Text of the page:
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MASP-1

  • Author(s): Chandrasekhar, Anjana
  • Dinasarapu, Ashok Reddy
  • Matsushita, Misao
  • Subramaniam, Shankar
  • et al.
Creative Commons 'BY' version 3.0 license
Abstract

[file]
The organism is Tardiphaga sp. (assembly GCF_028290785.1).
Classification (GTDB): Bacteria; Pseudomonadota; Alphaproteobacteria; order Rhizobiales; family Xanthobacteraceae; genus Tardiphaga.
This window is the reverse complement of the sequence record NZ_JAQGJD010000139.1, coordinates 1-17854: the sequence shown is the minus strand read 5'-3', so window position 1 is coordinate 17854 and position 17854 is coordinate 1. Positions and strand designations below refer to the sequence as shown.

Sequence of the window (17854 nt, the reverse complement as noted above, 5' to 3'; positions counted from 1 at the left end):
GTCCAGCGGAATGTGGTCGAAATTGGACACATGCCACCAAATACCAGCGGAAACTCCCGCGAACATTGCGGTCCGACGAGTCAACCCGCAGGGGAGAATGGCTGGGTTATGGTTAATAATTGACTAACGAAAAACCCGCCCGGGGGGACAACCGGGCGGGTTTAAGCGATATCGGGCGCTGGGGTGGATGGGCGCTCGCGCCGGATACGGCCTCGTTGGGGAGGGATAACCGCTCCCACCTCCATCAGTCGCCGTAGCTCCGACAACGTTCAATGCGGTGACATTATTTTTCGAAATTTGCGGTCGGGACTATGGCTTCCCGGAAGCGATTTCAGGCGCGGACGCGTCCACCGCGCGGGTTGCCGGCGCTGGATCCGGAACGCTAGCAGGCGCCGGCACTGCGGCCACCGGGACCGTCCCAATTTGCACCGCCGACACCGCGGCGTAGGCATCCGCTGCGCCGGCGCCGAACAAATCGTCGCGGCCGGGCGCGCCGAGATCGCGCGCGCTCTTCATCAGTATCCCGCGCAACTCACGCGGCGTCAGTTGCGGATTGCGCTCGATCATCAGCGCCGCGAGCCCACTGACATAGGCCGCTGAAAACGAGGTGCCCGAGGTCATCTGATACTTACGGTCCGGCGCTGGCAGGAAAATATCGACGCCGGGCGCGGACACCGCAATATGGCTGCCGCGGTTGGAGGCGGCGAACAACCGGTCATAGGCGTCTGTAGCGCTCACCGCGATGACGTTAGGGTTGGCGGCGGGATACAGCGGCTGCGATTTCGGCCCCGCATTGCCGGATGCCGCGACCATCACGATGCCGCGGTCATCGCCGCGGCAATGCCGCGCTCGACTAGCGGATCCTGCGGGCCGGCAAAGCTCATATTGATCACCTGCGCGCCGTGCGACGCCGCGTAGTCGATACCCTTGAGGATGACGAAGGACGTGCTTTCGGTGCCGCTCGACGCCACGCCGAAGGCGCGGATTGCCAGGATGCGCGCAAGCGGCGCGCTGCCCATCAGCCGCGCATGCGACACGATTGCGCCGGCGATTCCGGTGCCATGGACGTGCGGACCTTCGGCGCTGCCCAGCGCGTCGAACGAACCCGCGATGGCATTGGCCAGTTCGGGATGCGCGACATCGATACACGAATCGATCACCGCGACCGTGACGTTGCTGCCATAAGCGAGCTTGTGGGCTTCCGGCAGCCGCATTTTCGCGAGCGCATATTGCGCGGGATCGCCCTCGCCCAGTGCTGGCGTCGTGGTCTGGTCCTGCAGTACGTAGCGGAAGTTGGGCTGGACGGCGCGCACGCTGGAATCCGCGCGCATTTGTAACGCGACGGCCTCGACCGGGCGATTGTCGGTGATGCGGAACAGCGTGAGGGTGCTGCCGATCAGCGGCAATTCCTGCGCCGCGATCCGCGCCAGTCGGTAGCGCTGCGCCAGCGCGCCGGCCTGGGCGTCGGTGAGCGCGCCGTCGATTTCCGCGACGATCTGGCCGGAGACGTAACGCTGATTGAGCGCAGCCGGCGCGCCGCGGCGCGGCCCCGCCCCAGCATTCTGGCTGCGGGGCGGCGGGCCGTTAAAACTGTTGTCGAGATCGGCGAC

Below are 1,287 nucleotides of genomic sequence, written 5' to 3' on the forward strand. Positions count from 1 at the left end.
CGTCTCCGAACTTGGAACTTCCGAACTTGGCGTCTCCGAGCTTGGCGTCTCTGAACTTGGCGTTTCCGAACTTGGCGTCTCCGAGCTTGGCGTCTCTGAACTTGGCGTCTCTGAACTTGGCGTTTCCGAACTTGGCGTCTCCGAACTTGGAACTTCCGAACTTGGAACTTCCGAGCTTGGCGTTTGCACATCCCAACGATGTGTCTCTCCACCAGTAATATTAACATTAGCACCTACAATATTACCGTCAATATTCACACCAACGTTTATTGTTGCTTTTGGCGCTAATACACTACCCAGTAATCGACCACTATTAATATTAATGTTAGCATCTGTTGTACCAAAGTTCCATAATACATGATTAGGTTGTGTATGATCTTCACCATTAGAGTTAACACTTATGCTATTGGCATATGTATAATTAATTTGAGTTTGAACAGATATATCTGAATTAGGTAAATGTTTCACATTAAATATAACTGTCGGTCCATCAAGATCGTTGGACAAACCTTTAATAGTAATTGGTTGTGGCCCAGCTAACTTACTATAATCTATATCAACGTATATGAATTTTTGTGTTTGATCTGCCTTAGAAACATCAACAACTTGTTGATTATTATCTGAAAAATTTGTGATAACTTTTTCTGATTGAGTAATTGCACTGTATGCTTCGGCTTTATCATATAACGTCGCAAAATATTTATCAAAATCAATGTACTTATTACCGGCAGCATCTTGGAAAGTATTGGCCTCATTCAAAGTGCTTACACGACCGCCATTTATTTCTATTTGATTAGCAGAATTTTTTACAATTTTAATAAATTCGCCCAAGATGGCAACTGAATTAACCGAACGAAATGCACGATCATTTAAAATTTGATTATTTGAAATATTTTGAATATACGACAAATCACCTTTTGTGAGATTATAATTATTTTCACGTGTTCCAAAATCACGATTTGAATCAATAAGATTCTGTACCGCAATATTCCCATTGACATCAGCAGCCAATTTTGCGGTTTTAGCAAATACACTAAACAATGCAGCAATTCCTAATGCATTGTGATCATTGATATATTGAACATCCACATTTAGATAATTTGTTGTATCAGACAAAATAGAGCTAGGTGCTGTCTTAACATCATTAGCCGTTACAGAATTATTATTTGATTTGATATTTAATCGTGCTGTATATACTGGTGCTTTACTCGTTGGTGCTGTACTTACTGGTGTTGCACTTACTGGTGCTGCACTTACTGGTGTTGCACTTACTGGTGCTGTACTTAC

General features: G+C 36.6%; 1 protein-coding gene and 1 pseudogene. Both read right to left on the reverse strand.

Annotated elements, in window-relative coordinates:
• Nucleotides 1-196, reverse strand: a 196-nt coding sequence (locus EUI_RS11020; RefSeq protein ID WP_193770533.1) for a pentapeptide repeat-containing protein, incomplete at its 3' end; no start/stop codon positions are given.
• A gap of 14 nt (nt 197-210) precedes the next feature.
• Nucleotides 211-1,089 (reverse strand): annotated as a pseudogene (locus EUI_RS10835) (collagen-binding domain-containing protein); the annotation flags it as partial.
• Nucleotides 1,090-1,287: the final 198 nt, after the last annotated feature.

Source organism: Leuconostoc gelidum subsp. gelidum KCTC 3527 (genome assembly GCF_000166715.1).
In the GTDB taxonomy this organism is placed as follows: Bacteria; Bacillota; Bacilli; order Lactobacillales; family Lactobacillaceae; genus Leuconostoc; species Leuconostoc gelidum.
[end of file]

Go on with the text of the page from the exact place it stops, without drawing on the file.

MASP-1 (mannose/mannan binding lectin associated serine protease-1) is a serum protein (~79kDa poylpeptide) predominantly synthesized by the liver. It is an important player in the innate immune system and is mainly bound to multimeric pathogen recognition receptors such as mannose/mannan-binding lectin (MBL) and the three ficolins (M-ficolin, L-ficolin and H-ficolin). MASP-1 has two CUB, a calcium-binding EGF-like, a trypsin-like serine protease and two complement control protein (CCP) domains. The serine protease domain is auto-activated upon binding of these receptors to their appropriate pathogenic ligands, generally carbohydrate domains or acetylated sugar residues. MASP-1 is therefore a component of the lectin pathway of complement activation. The primary substrate for MASP-1 activity isMASP-2, another serine protease. MASP-2 in turn cleaves and activates complement proteins C4 and C2, thus converging the lectin pathway with the classical pathway of complement activation. MASP-1 activity is negatively regulated by the presence of alternate splice variants, MASP-3 and MAp44. MASP-1 by virtue of its serine protease activity, also plays a role in the coagulation pathway.

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